Updated: October 11, 2015 9:39:02 am
Titli, which releases on October 30, is very different from your last film Dum Laga Ke Haisha.
They are different films, but they are both rooted in reality. Both are honest and sincere and don’t cater to any formula. The approach towards making and writing the films is very similar.
Screenwriter Urmi Juvekar introduced me to Kanu Behl, the director of Titli. Kanu said that he wants to do a film about a family with two brothers, but he wanted the film to break out of the standard norms of a family. Luckily, we were on the same page from the beginning.
You have mainly worked on the characterisation in Titli.
While writing Titli, we wanted to be as close to reality as possible. We agreed that the characters should not be mere cardboard cut-outs and that there should be a reason for them to be in the script so that people who do not belong to that society could also connect with the characters. There is no particular trick involved in creating such characters. If I have to specify one, then it has to be about experiencing life and observing people.
You have done several comedies before this. Is Titli a departure from that?
Titli is funny in places. Comedy is not what I intend to do all my life, but I enjoy the ironies that life is full of. It is always the situation that’s ironic, not the person. So it does not matter if the script is dark, I find situations that are ironic and enjoy writing about them.
How involved was Dibakar Banerjee, the film’s producer, with its making?
It’s Kanu’s film and it’s what he believes in. Everyone has followed that vision and supported it. Dibakar had a couple of script sessions with us when he gave his feedback and questioned a few things. That kept us on our toes and helped reshape the script.
Which took off first — Titli or Dum Laga Ke Haisha?
Dum Laga Ke Haisha got made because of Titli. We had finished writing Titli and Kanu, who was friends with Maneesh Sharma, introduced us and asked him to read the script of Dum… Maneesh showed it to Aditya Chopra for feedback and he loved it enough to produce it.
Small town has become the new cool in Bollywood. Do you think realistic films are here to stay?
It is not like we have started making films set in smaller towns only now. Time and again, we have made films about real people. All good films are about real people and issues. Even a hardcore action film like Mithun Chakraborty’s Mujrim depicts a poor guy’s travails in a big city. Realistic movie is the new gloss. However, it is a phase and people will get tired of it.
How did you get interested in cinema?
I have been sure about two things in life: the girl I wanted to marry and that I wanted to be part of movies. Otherwise, I am always confused about everything, even while taking a shot. We lived in Delhi and my parents were in clerical posts. As a child, I was fascinated with action movies. I once wrote a story about an undercover cop in a gang. I toyed with the idea of sending it to somebody in Mumbai, maybe Subhash Ghai. But I never did.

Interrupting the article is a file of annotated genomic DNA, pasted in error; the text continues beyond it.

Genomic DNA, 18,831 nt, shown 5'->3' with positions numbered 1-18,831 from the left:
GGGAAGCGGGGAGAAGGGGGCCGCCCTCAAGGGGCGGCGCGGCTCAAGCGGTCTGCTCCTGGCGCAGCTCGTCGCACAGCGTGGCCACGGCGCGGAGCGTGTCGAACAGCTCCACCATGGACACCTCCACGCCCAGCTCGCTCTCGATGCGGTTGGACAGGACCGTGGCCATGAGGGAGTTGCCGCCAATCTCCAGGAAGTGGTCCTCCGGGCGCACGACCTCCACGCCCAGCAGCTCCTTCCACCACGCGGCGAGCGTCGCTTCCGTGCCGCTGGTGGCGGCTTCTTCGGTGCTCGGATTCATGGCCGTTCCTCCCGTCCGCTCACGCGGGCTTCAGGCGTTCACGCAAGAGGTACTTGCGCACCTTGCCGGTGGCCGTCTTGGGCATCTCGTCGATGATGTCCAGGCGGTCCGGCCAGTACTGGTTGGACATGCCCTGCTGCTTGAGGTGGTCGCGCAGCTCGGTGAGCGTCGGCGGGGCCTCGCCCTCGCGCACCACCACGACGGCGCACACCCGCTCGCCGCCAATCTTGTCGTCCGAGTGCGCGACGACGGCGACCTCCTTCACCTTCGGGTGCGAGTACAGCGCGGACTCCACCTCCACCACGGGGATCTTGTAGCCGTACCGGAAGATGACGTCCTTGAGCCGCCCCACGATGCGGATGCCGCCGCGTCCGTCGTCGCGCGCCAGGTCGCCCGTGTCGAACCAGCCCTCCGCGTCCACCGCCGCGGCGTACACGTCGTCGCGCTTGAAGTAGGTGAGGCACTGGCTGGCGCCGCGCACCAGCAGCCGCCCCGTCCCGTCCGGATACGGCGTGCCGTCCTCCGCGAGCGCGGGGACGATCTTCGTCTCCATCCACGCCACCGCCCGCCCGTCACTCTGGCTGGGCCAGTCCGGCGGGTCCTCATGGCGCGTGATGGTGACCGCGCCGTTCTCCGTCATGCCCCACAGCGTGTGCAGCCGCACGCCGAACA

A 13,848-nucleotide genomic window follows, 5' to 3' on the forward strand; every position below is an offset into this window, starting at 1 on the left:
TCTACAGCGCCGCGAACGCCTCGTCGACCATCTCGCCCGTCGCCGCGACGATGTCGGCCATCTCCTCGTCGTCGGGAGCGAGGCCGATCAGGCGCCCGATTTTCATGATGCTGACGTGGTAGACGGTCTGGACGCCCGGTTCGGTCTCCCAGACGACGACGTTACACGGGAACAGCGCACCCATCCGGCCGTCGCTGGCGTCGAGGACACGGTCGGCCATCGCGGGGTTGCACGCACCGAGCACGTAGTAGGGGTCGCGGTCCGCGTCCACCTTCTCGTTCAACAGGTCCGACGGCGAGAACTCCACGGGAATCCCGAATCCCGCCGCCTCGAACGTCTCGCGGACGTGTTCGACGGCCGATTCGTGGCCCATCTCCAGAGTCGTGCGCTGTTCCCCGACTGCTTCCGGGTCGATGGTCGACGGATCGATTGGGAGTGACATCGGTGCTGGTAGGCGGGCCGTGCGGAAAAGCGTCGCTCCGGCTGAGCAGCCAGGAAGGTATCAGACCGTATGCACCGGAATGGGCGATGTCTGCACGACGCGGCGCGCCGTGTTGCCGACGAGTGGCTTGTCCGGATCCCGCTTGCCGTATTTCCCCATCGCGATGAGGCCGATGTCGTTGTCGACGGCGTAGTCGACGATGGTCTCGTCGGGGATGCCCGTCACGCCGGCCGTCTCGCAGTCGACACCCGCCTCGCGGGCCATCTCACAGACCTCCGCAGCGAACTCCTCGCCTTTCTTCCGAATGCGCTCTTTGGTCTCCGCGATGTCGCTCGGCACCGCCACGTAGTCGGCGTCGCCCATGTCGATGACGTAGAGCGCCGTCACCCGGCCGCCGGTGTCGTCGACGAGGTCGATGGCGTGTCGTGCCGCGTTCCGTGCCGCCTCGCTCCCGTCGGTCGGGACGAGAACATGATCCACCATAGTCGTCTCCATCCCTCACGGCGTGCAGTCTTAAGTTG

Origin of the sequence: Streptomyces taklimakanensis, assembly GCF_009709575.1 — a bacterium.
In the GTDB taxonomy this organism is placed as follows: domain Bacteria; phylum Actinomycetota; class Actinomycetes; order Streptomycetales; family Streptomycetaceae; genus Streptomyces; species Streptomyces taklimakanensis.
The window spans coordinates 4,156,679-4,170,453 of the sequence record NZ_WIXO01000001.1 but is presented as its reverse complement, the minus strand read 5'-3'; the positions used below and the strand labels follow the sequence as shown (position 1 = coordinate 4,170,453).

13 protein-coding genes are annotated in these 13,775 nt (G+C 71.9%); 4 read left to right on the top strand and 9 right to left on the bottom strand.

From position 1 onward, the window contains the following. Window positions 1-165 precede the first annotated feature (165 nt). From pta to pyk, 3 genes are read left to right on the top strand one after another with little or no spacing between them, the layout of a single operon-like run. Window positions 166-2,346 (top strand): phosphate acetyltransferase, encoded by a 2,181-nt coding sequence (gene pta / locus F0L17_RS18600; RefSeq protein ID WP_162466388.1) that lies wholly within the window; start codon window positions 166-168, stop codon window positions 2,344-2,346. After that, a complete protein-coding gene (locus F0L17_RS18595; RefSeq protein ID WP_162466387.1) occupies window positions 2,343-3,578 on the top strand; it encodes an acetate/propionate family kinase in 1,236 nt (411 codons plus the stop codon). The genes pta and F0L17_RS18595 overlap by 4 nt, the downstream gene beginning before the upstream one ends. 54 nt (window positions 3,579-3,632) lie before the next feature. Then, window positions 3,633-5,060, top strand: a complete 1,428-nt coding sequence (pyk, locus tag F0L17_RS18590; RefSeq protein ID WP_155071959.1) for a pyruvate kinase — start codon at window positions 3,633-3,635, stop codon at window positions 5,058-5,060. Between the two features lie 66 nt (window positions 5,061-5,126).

When I was a student of Jamia Milia Islamia in Delhi, the whole class had got free passes to watch movies at the International Film Festival of India (IFFI), which happening in Delhi then. There, I watched Pedro Almodóvar’s All About My Mother and that changed my life. Then Billy Wilder happened to me when I moved to Mumbai.
How has Wilder influenced your cinema? Who are your other inspirations?
I often have imaginary conversations with Wilder and Martin Scorsese — they have had the strongest influences on me. I ask them whether the scenes I have written are working. I wonder if they have an attitude, whether they are ironic, smart and emotionally engaging. I have seen each of Wilder’s movies some 20 times. I try to follow their process but not copy them. Wilder’s writing is full of sardonic humour while Scorsese has flamboyance.
What were your early days in Mumbai like?
I wanted to be a director or a writer. However, when one comes to Mumbai and does not know anyone, one can only hope to get lucky. In my case, Resul Pookutty introduced me to Rajat Kapoor, when he was about to start Raghu Romeo (2003). Rajat used to write with pen and paper. And my job was to type his scripts. I typed Raghu Romeo and Mithya for him. Sometimes, while discussing a scene, he asked me to write it the way I deemed it right.
How did you end up writing comedies?
I never consciously pursued writing. I wrote 10ML Love, based on A Midsummer Night’s Dream, and wanted to direct it. Rajat had read my script and when they were making Bheja Fry, they asked me write its script. Bheja Fry did well and I kept writing films such as Fruit & Nut, Phillum City, Bheja Fry 2 and Hum Tum Shabana.
You have a three-film deal with YRF. So, what’s next?
We are still figuring out what to work on next. The struggle is mainly within — to have a script that we believe in the most. In the meantime, I have a lot of chores to finish, including filing tax returns. Also, my two-year-old daughter Myrah takes up most of my time.
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